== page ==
The outer wall 66 of the panel 60 is preferably formed by the twin sheet thermoforming process to provide the upper openings 84 in the wall 60 and the lower openings 82. The wall 66 also includes an upper hollow portion 200 which is uninsulated and is provided with a trough 202 in the top wall thereof which is adapted to receive the sealing gasket 98. Portion 200 is also provided with an inwardly extending wall 204 which is generally V-shaped and is adapted to receive the transverse upper end 206 of the divider wall 170, which is of a similar configuration, so that the upper ends of the outer wall 66 and the divider wall 170 may be joined by any suitable plastic sealing process. The bottom end of the outer wall 66 is also provided with a hollow portion 208 that provides rigidity for the bottom edge of the outer wall 66 and includes a shoulder 210 which is adapted to receive the transverse bottom wall portion 196 of the divider wall 170, as best illustrated in FIG. 4. The upper end of the inner wall 64 is secured to the top portion 206 of the divider wall 170 by any suitable heat sealing arrangement and the bottom wall portion 212 of the inner wall 64 extends beneath the transverse wall portion 196 of the divider 170 and is sealed thereto by any suitable heat sealing process so that side panel 60 is a completely sealed modular unit.

In order to provide a dual sealing arrangement for the bottom edge of the side panel 60 which is similar to the dual sealing gaskets described in detail heretofore in connection with the other side panels of the freezer 50, the base panel 52 is provided with the troughs 214 and 216 which are filled with either foam or solid gasket material, the trough 214 being positioned beneath the wall portion 212 of the inner wall 64 and the trough 216 being positioned beneath the bottom end of the outer wall 66. Downwardly extending ridges 218 and 220 are provided in the wall portion 212 and in the bottom edge of the outer wall 66 which are adapted to engage and compress the gasket material within the troughs 214 and 216, respectively, when the side panel 60 is mounted on the base panel 52. The vertical side wall portions of the inner wall 64 are provided with downwardly extending slots 222 and 224 (FIG. 3) which are adapted to engage corresponding tongues 223, 225 (FIG. 2) in the inner walls of the front and rear panels 54 and 56 so as to interlock these side wall portions with the front and rear panels in the manner described in detail heretofore in connection with installation of the side panel 58. The side panel 60 which contains the mechanical refrigeration unit described heretofore, can readily be assembled onto the base panel 52 after the front and rear walls 54 and 56 have been assembled thereto by engagement of the grooves 222 and 224 with their corresponding tongues 223, 225 on these front and rear walls. At the same time the ridges 218 and 220 engage the gaskets within the troughs 214 and 216 so that a seal is provided between the unit 60 and the base panel 52. The base panel 52 is also provided with grooves 227 (FIG. 2) in the area beneath the bottom edge of the panel 60 which are adapted to receive corresponding tongues (not shown) on the bottom edge of the panel 60 as the panel 60 is moved inwardly and downwardly onto the base 52. In order to seal the vertical edges of the panel 60 to the front and rear walls 54, 56 these edges are provided with gaskets which engage vertically extending limit shoulders 229 (FIG. 2) as the panel 60 is moved inwardly against these shoulders. The limit shoulders 229 correspond to the limit shoulders 138 (FIGS. 3 and 9) on the front and rear panels 54, 56 which limit inward movement of the side panel 58.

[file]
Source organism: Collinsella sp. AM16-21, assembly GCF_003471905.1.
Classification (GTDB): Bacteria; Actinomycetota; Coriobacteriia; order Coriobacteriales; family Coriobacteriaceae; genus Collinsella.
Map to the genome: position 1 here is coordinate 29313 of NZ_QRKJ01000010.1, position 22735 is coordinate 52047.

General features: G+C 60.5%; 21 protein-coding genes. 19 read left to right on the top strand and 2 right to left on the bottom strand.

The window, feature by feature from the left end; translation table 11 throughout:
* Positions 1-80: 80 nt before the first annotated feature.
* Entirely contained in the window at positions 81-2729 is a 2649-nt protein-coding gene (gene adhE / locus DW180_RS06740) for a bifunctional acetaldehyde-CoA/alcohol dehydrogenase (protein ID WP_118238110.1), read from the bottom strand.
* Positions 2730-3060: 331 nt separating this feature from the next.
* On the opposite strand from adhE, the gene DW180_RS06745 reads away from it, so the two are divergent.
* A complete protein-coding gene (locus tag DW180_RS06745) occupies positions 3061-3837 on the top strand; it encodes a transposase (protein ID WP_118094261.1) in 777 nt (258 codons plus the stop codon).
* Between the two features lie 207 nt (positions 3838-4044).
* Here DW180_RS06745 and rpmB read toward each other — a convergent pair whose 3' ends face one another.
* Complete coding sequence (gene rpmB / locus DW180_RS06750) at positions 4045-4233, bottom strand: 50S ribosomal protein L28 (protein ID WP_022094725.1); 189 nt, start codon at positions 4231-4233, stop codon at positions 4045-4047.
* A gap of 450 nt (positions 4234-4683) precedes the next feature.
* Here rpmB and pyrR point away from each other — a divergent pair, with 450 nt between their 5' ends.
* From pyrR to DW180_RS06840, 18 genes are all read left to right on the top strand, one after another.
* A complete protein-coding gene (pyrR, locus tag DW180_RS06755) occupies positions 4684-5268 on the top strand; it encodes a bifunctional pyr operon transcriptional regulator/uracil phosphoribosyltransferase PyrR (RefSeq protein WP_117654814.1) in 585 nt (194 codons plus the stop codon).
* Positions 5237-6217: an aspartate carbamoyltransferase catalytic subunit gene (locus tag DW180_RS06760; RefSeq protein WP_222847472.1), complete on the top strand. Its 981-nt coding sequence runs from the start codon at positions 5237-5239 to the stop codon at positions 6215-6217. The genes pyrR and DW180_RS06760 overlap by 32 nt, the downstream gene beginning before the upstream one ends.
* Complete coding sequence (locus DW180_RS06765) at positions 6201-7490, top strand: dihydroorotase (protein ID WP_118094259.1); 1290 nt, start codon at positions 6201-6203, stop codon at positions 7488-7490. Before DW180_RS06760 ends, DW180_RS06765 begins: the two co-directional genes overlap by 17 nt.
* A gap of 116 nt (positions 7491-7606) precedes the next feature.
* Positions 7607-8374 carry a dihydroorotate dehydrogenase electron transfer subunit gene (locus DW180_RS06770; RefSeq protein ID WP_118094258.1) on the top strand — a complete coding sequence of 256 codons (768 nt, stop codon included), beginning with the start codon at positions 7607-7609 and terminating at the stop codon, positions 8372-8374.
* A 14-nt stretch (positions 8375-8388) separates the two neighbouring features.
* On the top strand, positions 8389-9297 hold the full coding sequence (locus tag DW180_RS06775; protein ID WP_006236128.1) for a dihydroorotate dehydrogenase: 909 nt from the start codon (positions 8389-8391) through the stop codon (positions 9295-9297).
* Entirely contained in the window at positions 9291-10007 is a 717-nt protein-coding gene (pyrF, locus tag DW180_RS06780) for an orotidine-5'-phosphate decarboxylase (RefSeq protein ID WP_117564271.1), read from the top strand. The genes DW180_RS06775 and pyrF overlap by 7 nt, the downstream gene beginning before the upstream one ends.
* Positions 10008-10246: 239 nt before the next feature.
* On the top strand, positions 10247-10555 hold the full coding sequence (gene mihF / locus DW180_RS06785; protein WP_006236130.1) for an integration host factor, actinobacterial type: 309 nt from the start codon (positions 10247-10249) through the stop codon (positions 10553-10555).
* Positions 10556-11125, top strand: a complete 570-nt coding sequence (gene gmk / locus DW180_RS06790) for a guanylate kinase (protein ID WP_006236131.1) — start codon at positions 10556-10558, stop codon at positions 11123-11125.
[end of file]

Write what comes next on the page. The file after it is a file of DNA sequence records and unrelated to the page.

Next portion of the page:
In accordance with a further important feature of the disclosed arrangement, a light source 226 (FIGS. 3 and 5) in the front wall of the divider panel 170 is positioned so that when the unit 60 is interconnected with the base 52 and front panel 54 the light source 226 directs light outwardly through an opening 228 in the front wall 54, as best illustrated in FIGS. 13 and 14. The opening 228 is provided with sloping side walls 230 to direct light through a smaller opening 232 in the remainder of the front panel 54 to a lens 234 which is mounted in the outer end of the light tube 232. Source 226 is arranged to be energized when the main power switch 198 is turned on so that a visual indication is provided to an outside observer during periods when the power is applied to the freezer 50. Preferably the lens 234 may be amber colored to provide a suitable indicating light that the mechanical refrigeration unit is turned on.